March 22, 2010

Slaughter Rule Considered for Fall Elections

WASHINGTON, DC -- After the successful passage this past week of the much-anticipated Health Care Reform Bill, Federal Government leaders are considering applying the "Slaughter Rule" to the upcoming elections.  Louise Slaughter is chair of the House Rules Committee and the person who has authorized the use of something called the "hereby rule" to bypass many of the archaic and time-consuming checks, balances, and procedures regarding bills before congress. Many of these rules - such as "voting" - have been deemed by constitution scholars to be mere formalities once leaders divine what voters really want.

Congressional leaders and the President are researching whether a similar "Slaughter rule" can be used for election of officials themselves. A staffer working on the project noted "the President - who taught constitutional law for years and has read most of the document - thought the idea up himself, using that big brain of his."  The proposal currently being mulled by Democratic leaders is to have elections bypassed altogether once candidates - especially incumbents - determine who the voters really want.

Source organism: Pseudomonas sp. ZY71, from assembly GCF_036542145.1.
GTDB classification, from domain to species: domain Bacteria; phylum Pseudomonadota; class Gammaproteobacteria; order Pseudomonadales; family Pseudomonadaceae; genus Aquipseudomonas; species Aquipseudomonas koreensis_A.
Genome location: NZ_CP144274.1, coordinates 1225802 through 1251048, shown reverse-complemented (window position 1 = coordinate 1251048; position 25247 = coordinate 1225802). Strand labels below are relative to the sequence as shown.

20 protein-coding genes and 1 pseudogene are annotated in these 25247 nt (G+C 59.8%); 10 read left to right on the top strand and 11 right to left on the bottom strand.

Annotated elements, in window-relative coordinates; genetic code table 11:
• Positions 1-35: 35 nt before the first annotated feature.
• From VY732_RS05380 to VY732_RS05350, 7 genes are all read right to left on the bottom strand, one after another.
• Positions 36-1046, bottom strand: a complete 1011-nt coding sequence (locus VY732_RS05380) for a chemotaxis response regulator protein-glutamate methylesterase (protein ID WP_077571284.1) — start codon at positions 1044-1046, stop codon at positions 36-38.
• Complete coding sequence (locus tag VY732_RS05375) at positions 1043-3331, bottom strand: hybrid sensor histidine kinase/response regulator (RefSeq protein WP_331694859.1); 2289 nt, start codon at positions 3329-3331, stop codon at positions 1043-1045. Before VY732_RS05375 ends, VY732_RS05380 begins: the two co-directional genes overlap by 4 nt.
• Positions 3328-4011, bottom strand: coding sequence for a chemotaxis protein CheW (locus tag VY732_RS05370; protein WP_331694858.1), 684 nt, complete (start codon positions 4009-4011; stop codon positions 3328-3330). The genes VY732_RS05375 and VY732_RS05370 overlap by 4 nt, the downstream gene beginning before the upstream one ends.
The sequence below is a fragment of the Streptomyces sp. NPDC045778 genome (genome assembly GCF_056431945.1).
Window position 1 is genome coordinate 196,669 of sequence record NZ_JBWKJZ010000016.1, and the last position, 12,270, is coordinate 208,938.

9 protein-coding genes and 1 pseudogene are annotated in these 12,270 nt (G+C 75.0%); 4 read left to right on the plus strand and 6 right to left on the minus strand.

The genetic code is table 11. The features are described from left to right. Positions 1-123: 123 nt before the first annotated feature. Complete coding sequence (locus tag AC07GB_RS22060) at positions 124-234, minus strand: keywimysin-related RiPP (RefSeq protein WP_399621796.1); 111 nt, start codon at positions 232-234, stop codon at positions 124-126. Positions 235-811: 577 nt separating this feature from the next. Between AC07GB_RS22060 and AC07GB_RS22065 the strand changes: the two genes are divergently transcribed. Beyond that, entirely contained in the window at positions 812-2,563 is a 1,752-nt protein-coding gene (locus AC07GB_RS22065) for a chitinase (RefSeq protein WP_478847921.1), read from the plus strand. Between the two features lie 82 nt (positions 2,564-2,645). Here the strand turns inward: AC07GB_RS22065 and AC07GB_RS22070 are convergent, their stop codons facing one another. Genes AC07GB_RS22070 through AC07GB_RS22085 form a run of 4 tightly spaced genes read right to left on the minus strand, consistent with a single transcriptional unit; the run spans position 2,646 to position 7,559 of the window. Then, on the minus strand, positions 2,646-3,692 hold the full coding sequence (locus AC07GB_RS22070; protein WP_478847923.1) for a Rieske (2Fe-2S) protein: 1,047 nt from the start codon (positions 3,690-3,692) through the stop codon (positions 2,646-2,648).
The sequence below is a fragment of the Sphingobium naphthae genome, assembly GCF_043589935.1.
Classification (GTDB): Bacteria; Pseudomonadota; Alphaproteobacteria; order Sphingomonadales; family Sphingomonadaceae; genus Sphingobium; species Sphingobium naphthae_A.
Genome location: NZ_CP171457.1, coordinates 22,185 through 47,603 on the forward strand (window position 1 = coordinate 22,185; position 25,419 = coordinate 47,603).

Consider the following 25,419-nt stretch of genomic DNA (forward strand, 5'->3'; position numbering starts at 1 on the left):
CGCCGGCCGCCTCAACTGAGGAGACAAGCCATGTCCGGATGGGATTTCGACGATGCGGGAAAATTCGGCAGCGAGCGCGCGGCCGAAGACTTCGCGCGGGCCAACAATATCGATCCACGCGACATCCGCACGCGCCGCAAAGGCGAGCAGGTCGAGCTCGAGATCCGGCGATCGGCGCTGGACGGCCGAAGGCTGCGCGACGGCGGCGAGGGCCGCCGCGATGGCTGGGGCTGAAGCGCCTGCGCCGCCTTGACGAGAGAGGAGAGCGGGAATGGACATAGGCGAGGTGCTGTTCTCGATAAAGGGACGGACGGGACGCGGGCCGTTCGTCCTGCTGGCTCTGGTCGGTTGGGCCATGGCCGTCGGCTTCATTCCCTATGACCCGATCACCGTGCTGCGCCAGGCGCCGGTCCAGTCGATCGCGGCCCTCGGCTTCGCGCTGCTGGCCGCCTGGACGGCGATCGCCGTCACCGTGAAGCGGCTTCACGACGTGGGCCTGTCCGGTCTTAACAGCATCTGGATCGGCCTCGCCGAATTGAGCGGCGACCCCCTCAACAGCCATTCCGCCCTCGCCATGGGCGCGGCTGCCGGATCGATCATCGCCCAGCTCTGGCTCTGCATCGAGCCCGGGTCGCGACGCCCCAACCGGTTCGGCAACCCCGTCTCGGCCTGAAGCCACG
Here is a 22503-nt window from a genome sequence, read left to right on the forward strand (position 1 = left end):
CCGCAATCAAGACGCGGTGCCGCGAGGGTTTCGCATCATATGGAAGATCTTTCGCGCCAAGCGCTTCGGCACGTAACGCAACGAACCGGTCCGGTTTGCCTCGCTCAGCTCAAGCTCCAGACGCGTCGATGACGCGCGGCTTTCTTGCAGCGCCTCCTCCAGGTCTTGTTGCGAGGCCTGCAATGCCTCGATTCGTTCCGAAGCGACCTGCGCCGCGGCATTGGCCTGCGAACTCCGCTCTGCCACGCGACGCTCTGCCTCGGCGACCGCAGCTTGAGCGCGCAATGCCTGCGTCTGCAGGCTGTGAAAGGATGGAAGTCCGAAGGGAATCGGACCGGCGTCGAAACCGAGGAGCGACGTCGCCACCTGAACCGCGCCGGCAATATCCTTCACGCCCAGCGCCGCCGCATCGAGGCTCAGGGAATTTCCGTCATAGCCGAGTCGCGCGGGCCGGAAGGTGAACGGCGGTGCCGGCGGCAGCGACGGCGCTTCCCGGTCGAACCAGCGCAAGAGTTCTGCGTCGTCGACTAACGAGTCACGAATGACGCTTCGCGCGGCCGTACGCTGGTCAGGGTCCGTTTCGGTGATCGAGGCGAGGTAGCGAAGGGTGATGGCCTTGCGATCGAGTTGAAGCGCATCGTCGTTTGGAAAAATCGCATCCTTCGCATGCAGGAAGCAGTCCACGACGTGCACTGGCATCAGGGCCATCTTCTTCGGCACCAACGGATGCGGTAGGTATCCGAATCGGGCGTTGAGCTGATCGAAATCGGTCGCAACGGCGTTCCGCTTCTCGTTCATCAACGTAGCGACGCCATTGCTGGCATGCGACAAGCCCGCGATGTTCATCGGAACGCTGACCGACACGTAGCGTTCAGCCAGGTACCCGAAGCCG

"A main advantage is the time this would save everyone. Voters wouldn't have to wait in line on election day, media wouldn't have to waste time with updates all day and night... the list goes on. Not to mention the weeks spent on recounts and challenges," added the staffer, who asked not to be named.

She went on to say they are confident the measure will be enacted by end of summer, "We're thinking we should be able to get this concept passed without a vote, or at least not one requiring a supermajority in the Senate."

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